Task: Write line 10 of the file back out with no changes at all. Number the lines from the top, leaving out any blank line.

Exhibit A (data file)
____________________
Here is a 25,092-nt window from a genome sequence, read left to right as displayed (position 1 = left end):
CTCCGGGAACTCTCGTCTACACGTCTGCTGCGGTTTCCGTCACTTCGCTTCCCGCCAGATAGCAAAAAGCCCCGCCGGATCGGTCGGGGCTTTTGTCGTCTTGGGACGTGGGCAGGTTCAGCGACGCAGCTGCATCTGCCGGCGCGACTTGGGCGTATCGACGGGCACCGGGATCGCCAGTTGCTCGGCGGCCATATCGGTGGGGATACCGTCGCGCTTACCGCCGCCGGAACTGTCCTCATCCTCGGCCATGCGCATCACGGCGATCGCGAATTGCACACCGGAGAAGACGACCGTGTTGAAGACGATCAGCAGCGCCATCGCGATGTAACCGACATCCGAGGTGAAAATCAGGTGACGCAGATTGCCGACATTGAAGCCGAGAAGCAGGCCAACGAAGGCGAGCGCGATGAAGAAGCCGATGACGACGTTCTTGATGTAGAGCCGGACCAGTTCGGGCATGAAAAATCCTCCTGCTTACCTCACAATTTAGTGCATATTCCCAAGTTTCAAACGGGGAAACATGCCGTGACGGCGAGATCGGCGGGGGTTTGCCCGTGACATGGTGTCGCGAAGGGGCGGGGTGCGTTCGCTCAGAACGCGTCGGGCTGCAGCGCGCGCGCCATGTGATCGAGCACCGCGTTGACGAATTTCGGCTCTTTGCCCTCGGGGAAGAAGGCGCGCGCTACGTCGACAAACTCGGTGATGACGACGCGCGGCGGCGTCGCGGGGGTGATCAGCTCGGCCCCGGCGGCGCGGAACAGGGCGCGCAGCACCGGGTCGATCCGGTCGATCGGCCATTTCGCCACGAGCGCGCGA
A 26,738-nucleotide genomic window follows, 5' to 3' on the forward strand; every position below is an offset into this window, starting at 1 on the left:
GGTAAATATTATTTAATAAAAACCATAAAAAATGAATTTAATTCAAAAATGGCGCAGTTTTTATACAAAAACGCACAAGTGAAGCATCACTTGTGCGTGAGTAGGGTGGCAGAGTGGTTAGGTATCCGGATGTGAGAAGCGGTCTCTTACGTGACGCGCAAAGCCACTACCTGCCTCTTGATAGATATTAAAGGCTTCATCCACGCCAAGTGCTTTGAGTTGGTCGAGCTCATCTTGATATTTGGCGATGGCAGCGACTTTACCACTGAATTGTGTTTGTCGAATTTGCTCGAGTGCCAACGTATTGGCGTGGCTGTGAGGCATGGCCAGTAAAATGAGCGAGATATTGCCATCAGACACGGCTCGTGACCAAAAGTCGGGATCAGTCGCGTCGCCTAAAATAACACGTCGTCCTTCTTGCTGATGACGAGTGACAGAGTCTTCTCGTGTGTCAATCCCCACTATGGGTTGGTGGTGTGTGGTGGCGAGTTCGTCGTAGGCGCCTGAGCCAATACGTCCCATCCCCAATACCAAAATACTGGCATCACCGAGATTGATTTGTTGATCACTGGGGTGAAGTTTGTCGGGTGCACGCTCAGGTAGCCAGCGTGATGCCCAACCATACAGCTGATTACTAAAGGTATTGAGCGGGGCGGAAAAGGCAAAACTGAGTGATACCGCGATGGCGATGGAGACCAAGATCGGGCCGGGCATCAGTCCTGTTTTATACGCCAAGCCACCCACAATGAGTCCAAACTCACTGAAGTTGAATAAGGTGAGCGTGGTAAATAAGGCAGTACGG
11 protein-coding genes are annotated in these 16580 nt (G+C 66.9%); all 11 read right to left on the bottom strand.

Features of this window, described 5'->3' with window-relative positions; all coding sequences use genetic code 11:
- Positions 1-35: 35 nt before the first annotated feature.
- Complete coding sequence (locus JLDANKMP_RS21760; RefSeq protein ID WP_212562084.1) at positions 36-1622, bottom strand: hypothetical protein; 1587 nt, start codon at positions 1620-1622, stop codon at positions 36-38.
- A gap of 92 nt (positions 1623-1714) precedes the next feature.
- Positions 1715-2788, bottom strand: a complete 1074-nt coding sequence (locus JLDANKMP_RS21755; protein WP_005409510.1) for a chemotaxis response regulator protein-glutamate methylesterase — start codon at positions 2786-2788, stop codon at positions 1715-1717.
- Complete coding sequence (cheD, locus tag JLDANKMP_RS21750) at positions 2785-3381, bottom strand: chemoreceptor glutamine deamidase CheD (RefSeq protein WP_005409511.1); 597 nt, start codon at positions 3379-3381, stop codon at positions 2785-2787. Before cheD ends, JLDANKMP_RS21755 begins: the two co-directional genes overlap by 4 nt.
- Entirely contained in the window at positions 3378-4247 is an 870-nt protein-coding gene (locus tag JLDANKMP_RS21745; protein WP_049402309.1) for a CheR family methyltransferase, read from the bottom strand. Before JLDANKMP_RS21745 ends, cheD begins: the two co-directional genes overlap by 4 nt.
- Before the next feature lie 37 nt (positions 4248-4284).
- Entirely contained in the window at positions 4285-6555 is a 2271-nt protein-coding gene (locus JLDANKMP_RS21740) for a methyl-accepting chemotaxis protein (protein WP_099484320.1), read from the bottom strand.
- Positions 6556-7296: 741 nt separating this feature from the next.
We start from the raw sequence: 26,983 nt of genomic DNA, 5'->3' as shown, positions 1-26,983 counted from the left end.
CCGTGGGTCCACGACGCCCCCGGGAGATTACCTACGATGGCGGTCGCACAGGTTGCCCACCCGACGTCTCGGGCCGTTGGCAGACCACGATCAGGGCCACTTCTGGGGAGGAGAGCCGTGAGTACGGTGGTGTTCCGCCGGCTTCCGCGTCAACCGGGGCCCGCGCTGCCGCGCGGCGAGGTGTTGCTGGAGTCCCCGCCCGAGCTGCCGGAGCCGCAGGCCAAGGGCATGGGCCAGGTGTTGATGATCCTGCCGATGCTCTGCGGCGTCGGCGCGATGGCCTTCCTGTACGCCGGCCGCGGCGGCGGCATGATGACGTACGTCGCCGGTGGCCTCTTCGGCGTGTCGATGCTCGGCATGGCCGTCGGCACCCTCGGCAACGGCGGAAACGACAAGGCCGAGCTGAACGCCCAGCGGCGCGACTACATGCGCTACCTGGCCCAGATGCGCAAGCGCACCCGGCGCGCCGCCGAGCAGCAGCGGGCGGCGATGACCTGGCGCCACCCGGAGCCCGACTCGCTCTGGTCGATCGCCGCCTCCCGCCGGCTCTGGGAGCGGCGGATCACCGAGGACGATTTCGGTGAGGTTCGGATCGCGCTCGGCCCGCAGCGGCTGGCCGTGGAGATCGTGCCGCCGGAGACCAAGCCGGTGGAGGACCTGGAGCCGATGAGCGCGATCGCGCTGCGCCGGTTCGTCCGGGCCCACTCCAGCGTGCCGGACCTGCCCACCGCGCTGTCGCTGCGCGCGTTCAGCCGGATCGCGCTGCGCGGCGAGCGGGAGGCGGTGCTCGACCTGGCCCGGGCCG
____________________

- Positions 1715-2788, bottom strand: a complete 1074-nt coding sequence (locus JLDANKMP_RS21755; protein WP_005409510.1) for a chemotaxis response regulator protein-glutamate methylesterase — start codon at positions 2786-2788, stop codon at positions 1715-1717.